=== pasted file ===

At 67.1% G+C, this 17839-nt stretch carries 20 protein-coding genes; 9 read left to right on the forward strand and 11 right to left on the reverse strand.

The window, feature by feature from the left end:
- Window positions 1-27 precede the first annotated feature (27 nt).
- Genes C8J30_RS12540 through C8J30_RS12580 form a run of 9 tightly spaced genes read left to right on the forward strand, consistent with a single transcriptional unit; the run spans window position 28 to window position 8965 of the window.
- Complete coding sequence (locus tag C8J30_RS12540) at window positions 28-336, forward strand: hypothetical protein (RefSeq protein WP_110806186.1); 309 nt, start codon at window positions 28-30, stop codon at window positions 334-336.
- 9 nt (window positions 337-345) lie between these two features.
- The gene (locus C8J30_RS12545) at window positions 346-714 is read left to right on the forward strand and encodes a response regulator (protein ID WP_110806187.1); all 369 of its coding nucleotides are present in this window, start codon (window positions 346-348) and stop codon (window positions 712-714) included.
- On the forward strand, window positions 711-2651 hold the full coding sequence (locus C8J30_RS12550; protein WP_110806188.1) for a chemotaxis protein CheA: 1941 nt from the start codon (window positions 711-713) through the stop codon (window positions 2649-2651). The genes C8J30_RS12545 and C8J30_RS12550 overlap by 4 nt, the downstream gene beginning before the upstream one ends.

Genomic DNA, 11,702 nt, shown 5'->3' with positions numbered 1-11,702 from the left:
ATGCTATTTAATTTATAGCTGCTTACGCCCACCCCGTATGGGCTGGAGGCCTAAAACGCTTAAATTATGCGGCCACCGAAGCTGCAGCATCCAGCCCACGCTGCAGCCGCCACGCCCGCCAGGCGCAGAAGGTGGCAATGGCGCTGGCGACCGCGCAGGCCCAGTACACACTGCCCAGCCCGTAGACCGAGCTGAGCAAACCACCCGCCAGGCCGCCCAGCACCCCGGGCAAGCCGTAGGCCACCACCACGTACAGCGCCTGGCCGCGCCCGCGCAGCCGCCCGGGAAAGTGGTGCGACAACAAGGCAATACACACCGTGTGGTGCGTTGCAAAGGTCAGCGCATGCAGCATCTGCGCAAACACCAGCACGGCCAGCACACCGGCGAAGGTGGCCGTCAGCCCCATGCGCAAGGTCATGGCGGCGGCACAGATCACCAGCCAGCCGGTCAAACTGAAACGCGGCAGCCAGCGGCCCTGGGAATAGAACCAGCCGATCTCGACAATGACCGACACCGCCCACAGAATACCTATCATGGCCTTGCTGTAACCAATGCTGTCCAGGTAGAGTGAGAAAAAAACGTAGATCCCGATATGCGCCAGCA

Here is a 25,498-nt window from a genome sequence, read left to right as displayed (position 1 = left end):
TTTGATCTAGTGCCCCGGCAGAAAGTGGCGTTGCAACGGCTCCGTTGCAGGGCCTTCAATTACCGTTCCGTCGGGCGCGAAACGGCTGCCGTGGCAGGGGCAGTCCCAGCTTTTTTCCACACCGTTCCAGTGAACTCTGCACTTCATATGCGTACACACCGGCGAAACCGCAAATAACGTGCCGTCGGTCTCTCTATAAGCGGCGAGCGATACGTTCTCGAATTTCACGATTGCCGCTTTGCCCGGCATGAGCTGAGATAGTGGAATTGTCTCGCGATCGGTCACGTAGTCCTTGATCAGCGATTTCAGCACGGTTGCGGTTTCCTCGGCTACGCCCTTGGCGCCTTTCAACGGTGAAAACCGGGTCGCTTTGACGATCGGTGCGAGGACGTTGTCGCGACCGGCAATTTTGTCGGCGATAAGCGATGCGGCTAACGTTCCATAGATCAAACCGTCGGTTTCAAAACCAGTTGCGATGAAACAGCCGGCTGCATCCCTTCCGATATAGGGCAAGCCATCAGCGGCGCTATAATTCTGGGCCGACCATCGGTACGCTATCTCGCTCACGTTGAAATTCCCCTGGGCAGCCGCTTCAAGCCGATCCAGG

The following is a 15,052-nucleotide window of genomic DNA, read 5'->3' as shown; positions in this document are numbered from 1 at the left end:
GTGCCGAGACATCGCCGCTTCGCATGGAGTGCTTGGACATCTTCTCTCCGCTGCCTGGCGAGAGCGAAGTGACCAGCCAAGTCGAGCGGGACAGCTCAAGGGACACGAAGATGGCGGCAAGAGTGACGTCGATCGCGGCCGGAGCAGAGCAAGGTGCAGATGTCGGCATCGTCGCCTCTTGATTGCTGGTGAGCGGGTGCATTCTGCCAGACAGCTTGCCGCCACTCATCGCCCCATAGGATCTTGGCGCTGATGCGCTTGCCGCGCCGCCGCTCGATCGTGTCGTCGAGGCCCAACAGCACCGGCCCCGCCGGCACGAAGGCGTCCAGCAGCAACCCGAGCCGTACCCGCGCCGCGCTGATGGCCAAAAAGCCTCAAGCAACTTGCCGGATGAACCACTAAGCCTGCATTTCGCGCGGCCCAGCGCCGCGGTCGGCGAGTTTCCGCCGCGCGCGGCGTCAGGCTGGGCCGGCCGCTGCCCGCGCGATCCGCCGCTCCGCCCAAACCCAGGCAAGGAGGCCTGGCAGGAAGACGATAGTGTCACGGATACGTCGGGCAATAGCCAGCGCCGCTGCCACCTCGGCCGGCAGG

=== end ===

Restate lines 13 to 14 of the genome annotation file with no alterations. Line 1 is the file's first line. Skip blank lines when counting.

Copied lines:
The following is a 15,052-nucleotide window of genomic DNA, read 5'->3' as shown; positions in this document are numbered from 1 at the left end:
GTGCCGAGACATCGCCGCTTCGCATGGAGTGCTTGGACATCTTCTCTCCGCTGCCTGGCGAGAGCGAAGTGACCAGCCAAGTCGAGCGGGACAGCTCAAGGGACACGAAGATGGCGGCAAGAGTGACGTCGATCGCGGCCGGAGCAGAGCAAGGTGCAGATGTCGGCATCGTCGCCTCTTGATTGCTGGTGAGCGGGTGCATTCTGCCAGACAGCTTGCCGCCACTCATCGCCCCATAGGATCTTGGCGCTGATGCGCTTGCCGCGCCGCCGCTCGATCGTGTCGTCGAGGCCCAACAGCACCGGCCCCGCCGGCACGAAGGCGTCCAGCAGCAACCCGAGCCGTACCCGCGCCGCGCTGATGGCCAAAAAGCCTCAAGCAACTTGCCGGATGAACCACTAAGCCTGCATTTCGCGCGGCCCAGCGCCGCGGTCGGCGAGTTTCCGCCGCGCGCGGCGTCAGGCTGGGCCGGCCGCTGCCCGCGCGATCCGCCGCTCCGCCCAAACCCAGGCAAGGAGGCCTGGCAGGAAGACGATAGTGTCACGGATACGTCGGGCAATAGCCAGCGCCGCTGCCACCTCGGCCGGCAGG